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Record number of countries delegates to 2006 Global Summit of Women in Cairo is "Linking BusinessWomen Worldwide" and the latest summit has recorded the highest number of countries participating. Read about the partnering of governments with businesses to improve women's economic lives and the initiatives announced at the summit.
Nine hundred women leaders from 89 economies brought the widest representation to the June 10-12th Global Summit of Women hosted by Egypt this year with First Lady Suzanne Mubarak, long known for her work on behalf of women, as its patron.
This year’s Summit participants came from business, government, the professions and non-governmental organizations spanning all the major continents.
“As the Summit has grown over the years, it is wonderful to see more and more nations joining this unique global gathering that continues its focus on advancing women’s economic progress worldwide,” states Summit President Irene Natividad. 

The largest group of participants to the 2006 Summit outside ofEgypt came from the United States, with an official U.S. government delegation led by the Undersecretary of State Henrietta Holsman Fore.  Vietnam’s Vice-President My Troung Hoa, who also served as Honorary Summit Co-Chair, led a 62-member delegation which included 8 ministers with women entrepreneurs making up the rest.  The third largest representation came from South Africa with 38 participants led by Minister of Forestry and Water Works Lindiwe Hendricks.  The U.K., Mexico and China followed with 30+ member delegations.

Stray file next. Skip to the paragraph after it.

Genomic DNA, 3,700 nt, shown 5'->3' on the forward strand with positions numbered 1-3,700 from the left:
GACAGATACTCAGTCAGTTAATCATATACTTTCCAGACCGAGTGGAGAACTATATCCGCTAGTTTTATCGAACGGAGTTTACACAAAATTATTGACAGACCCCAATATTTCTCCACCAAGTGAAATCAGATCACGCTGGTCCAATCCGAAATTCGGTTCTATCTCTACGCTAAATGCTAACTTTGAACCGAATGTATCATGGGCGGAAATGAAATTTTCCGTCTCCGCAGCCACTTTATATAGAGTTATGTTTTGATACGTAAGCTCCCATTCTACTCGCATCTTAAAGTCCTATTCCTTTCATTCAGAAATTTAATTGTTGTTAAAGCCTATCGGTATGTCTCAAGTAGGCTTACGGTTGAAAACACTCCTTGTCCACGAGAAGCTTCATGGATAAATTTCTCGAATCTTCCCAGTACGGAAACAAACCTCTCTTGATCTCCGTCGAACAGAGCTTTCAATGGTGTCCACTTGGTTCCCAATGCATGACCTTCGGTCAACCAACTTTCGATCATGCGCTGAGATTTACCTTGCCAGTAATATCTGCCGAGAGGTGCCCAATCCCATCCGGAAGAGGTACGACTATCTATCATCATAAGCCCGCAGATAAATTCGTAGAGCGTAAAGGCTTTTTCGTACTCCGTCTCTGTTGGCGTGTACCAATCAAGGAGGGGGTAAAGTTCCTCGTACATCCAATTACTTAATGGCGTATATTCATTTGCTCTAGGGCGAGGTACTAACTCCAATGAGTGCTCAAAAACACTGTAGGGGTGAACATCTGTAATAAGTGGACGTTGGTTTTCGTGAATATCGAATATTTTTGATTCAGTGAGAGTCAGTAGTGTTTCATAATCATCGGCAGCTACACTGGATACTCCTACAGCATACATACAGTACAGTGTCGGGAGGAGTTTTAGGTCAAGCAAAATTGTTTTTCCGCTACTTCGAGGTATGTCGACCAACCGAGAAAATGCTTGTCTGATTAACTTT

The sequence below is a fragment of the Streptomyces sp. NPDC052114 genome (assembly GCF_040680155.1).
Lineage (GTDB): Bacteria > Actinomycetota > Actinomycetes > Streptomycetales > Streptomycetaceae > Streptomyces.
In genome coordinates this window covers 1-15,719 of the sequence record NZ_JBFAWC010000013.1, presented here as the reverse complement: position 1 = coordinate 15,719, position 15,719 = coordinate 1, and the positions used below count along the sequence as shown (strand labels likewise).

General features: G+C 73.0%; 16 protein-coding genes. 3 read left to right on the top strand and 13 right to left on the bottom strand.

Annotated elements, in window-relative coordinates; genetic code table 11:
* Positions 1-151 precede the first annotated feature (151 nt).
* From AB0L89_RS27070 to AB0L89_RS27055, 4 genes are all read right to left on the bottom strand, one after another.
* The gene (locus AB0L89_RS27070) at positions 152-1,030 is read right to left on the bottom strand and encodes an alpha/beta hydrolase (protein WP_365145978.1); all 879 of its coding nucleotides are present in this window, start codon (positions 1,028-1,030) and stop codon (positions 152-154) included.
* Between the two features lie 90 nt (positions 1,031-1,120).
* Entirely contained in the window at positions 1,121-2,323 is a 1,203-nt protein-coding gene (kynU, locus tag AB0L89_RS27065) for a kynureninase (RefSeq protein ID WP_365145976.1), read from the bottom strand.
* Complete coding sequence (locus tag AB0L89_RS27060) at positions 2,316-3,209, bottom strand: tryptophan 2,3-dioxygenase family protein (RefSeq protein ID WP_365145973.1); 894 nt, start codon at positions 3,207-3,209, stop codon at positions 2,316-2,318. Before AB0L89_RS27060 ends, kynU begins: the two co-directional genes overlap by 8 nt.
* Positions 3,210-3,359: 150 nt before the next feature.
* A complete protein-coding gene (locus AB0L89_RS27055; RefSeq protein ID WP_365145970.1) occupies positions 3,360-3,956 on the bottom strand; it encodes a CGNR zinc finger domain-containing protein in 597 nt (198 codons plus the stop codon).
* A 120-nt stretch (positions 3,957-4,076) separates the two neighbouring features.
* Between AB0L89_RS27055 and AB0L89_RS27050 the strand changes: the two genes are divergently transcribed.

Outpacing its own record attendance last year, Microsoft outnumbered all country delegations with 115 participants from 32 countries, who met in a full-day briefing prior to the actual Summit.  IBM and Cisco Systems also had sizeable corporate ‘delegates’ who joined other business leaders from Deutsche
Telekom, Deutsche Poste, McKinsey, Accenture, R.R. Donnelly, British Gas, Hudson Highland, Unilever, Commercial International Bank of Egypt, to name a few.